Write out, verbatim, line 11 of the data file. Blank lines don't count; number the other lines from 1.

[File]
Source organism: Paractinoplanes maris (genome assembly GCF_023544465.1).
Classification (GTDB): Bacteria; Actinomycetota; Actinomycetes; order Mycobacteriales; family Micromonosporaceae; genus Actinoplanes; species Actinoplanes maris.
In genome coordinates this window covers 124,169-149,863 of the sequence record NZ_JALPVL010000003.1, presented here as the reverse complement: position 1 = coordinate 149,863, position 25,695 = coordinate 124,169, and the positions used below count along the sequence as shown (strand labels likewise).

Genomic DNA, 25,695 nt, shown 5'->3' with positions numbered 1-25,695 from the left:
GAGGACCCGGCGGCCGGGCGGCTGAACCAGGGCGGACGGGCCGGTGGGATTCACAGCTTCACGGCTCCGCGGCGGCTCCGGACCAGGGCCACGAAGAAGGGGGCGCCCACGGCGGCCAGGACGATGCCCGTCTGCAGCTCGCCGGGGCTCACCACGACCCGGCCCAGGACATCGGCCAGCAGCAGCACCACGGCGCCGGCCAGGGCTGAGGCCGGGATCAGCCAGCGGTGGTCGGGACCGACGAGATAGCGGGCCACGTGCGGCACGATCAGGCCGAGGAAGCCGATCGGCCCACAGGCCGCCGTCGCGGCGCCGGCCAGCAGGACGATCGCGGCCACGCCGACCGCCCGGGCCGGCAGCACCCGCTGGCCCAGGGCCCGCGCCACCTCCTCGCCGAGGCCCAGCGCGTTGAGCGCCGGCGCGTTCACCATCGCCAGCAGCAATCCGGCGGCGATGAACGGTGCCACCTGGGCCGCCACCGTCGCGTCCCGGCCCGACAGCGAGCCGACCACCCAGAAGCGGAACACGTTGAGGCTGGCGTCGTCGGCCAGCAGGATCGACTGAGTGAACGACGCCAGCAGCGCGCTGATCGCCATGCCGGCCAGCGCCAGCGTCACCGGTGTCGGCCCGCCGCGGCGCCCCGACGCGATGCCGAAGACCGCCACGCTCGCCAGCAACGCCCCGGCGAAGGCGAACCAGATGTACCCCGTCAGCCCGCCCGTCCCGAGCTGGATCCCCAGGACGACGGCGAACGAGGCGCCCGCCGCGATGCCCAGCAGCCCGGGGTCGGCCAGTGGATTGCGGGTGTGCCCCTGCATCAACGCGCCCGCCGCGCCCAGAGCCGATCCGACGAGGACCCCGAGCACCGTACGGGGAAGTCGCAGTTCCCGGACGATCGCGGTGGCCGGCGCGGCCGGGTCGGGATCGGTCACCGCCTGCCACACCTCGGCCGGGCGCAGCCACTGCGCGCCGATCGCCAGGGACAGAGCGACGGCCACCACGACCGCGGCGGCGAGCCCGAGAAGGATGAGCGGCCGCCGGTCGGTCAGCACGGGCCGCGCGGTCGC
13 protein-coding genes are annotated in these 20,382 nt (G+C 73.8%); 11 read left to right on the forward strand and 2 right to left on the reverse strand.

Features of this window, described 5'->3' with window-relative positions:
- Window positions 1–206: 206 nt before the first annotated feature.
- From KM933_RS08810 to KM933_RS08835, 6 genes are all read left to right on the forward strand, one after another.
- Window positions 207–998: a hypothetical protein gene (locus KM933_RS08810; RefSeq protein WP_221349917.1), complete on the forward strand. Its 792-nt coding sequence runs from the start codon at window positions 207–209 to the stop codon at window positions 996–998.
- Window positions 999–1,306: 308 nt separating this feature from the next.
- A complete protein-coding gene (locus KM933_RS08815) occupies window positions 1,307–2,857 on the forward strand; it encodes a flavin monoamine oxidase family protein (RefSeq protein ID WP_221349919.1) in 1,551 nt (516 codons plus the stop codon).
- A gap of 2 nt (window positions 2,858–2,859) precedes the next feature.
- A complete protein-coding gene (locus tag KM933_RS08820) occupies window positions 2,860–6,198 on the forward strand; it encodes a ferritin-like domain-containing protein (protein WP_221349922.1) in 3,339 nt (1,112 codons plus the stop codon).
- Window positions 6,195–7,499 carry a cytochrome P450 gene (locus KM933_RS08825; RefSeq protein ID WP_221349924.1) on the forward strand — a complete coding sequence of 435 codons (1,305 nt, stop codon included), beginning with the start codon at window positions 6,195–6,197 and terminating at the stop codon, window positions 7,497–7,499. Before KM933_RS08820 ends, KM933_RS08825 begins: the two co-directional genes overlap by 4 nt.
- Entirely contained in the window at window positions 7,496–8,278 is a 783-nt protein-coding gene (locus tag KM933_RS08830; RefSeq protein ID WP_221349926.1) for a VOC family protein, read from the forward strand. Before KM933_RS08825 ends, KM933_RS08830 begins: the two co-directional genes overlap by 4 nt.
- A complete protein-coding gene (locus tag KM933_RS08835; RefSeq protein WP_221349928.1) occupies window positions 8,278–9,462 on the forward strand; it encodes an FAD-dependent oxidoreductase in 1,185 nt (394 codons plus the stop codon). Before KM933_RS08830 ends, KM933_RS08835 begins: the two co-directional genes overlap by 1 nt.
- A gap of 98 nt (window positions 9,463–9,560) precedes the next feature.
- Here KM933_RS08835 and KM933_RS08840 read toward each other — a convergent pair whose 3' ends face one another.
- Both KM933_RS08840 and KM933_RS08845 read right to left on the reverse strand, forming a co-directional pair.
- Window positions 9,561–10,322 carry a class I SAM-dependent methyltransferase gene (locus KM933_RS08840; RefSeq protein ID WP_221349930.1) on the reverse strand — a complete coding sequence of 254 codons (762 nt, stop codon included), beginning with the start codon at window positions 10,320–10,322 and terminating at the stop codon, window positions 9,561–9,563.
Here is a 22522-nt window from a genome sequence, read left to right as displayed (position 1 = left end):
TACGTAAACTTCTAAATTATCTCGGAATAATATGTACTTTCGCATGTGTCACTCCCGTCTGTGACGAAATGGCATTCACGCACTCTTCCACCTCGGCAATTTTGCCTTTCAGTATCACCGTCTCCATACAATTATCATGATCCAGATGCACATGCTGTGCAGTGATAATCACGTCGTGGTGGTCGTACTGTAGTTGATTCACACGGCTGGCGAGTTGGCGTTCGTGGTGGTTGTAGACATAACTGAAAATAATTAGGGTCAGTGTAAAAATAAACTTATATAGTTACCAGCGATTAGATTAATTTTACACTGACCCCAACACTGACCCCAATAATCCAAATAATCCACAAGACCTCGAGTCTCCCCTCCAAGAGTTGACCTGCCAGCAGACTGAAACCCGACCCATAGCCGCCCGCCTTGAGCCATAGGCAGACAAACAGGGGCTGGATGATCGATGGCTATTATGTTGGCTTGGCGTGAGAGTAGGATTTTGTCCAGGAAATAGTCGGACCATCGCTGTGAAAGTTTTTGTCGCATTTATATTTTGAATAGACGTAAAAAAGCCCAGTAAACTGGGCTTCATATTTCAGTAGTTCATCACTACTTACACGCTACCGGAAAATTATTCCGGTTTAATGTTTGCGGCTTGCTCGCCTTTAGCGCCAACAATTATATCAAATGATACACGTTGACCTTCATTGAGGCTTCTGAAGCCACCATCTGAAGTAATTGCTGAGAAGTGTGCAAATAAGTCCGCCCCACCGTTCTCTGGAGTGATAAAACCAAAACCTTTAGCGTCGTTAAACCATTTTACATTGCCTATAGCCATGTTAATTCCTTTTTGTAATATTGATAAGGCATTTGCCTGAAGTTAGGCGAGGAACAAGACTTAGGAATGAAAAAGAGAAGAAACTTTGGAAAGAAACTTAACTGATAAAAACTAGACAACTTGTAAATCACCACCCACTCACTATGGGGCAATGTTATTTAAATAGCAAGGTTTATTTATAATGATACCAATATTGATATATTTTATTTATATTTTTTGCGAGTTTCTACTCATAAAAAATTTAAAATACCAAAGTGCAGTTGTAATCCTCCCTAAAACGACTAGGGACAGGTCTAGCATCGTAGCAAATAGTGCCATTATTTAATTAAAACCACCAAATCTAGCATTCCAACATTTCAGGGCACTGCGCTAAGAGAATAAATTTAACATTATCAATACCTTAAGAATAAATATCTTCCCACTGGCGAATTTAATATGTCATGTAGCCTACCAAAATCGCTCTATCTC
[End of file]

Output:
- Window positions 999–1,306: 308 nt separating this feature from the next.